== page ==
Product design practice within micro and small enterprises (MSEs) in Kenya case study of sofa design entrepreneurs in Gikomba market, Nairobi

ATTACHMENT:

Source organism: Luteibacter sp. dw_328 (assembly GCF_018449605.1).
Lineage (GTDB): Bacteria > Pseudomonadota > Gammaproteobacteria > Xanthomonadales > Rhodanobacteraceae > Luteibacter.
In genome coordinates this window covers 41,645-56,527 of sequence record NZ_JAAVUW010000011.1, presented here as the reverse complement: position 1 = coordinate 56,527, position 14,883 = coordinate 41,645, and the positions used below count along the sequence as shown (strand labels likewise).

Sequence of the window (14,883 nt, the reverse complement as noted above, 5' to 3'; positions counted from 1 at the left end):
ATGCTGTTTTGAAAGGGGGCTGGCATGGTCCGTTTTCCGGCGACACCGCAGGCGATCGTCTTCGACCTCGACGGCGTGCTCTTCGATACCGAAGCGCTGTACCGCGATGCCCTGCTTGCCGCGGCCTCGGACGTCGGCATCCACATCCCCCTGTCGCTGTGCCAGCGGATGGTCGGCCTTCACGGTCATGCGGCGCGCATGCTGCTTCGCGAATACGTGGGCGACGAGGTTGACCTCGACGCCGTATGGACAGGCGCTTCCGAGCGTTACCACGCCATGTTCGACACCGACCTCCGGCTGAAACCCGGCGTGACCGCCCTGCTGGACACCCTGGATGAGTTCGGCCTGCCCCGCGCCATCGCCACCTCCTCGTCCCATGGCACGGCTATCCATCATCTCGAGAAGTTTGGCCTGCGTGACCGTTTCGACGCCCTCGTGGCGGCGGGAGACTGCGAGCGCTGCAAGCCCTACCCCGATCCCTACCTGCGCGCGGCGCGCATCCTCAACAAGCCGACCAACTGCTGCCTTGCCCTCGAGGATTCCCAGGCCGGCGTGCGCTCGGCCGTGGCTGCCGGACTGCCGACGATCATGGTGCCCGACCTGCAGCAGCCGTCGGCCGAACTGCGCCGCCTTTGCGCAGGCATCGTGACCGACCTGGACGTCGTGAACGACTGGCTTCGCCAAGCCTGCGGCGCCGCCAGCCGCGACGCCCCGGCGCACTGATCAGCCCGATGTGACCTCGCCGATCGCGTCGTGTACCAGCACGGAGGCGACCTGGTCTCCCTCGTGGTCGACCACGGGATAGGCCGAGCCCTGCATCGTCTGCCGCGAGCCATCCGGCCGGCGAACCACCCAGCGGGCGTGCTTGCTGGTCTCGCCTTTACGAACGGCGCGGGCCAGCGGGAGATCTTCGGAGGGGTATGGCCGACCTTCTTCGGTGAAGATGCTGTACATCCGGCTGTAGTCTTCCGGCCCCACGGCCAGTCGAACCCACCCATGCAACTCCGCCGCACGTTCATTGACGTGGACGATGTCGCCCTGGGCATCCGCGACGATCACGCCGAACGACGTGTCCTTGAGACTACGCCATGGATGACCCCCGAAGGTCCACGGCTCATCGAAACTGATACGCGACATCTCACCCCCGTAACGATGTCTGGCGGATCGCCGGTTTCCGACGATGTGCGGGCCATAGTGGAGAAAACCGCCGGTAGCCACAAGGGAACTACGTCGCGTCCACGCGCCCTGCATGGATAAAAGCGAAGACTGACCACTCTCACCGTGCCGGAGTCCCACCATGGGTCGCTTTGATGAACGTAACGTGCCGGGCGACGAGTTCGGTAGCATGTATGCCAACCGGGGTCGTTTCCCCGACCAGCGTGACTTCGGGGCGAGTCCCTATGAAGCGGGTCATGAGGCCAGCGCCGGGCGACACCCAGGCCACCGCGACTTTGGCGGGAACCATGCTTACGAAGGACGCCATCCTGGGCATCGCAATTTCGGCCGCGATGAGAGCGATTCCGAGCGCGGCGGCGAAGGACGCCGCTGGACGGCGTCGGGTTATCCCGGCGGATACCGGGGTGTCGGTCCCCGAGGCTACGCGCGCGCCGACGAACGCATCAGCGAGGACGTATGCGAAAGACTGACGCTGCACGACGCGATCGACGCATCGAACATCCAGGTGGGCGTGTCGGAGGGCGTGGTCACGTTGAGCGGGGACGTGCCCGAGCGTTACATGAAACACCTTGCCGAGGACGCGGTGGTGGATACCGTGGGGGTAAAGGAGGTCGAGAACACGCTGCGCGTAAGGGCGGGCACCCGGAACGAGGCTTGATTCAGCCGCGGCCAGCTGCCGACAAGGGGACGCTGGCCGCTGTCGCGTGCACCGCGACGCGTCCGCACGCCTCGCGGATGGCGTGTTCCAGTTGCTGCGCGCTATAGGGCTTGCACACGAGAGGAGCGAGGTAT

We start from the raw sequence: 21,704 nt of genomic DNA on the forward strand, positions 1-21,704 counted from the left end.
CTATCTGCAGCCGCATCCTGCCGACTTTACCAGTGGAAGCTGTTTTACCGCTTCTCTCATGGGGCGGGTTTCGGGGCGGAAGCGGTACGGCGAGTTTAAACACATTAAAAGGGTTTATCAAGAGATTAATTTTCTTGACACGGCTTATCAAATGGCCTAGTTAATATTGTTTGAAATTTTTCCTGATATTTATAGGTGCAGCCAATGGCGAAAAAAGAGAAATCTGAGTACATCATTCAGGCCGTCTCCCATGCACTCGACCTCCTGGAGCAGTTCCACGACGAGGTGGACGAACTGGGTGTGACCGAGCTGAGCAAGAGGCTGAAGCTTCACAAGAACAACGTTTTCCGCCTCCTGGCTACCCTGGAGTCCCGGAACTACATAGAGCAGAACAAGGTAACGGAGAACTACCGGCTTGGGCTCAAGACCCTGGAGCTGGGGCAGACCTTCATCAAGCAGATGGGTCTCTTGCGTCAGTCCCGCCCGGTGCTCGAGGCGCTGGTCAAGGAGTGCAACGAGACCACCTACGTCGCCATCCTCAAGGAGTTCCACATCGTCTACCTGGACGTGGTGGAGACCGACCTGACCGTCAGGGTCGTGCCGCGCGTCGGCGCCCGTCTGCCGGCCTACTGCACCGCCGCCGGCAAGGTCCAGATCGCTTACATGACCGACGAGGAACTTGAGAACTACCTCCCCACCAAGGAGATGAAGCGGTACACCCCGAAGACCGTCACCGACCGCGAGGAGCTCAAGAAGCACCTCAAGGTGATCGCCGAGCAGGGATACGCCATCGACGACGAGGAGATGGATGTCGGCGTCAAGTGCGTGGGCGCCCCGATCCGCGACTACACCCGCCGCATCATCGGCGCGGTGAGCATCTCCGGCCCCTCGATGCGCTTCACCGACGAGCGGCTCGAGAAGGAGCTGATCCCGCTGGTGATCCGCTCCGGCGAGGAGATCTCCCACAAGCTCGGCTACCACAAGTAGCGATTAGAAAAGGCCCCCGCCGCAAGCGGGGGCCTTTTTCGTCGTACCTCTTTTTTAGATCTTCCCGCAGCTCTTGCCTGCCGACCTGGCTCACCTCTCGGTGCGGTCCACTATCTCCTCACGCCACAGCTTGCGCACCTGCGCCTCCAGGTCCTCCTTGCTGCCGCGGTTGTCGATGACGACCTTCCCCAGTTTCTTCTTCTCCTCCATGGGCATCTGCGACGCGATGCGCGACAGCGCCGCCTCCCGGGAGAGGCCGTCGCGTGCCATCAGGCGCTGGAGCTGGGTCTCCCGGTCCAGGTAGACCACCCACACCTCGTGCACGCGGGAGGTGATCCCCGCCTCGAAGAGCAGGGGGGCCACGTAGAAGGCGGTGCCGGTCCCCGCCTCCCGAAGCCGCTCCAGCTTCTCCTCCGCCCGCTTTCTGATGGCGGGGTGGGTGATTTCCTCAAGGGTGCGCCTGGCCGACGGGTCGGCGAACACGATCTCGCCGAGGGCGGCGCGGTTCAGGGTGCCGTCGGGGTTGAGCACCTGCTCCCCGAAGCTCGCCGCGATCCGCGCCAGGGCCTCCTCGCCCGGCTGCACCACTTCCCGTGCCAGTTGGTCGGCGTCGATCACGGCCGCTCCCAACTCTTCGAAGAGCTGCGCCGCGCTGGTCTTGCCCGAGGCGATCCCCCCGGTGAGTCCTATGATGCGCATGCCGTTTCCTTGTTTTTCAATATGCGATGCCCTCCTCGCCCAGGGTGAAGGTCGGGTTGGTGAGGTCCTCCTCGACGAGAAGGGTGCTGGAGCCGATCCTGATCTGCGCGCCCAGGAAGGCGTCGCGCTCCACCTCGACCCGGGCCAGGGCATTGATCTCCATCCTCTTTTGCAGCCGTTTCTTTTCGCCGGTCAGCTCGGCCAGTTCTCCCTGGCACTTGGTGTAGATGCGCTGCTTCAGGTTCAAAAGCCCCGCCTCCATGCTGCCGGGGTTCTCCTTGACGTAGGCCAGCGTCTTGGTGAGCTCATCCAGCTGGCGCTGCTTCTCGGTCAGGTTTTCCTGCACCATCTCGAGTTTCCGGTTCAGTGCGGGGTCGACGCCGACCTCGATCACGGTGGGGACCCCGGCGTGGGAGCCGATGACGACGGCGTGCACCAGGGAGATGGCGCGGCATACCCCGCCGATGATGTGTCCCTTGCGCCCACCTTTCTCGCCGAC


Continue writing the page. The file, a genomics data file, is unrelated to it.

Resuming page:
The Micro and Small Enterprise (MSE) sector contributes significantly to Kenya's industrial and economic growth. If provided with the right support and an enabling environment, MSE can enIumce their product design and development capabilities, enhance capacity and create products that enhance the well being of their customers while promoting environmenflllly sensitive production. However, in the context of this research, it is established that MSE sofa-design entrepreneurs do not have sufficient design considerations in the manufacture of sofas, thus leoding to soja seats that do not adhere to user centered or sustainable design principles. The scope of design reaches far beyond the development of decorative products, as design touches on every aspect of human life-health, agriculture, medical services and the higher end technologies. In the design process, designers incorporate various product needs including anthropometries, style and functimullity. Using a mix of design research (praximology) and social research (ethnography) methodologies it focused on five sofa-design entrepreneurs who are owner managers and. who undertake design of soja. The research was mainly qualitative guided by the research questions. Data collection included non-participtmt observation, informal and formal interviews and focus group discussions. The research findings show the informal apprentiaship remains the most common way in which skills are transforred within the MSE sector. Within sofa making, the informal apprenticeship training focuses on technical skills and equipment and machinery handling. However, it does not include design knowledge and skills. As a result, a Design Extension Seruices (DES) model is proposed within in which entrepreneurs can receive training and where slJlkeholders can gather for purposes of impruoement in MSE design skills and knowledge.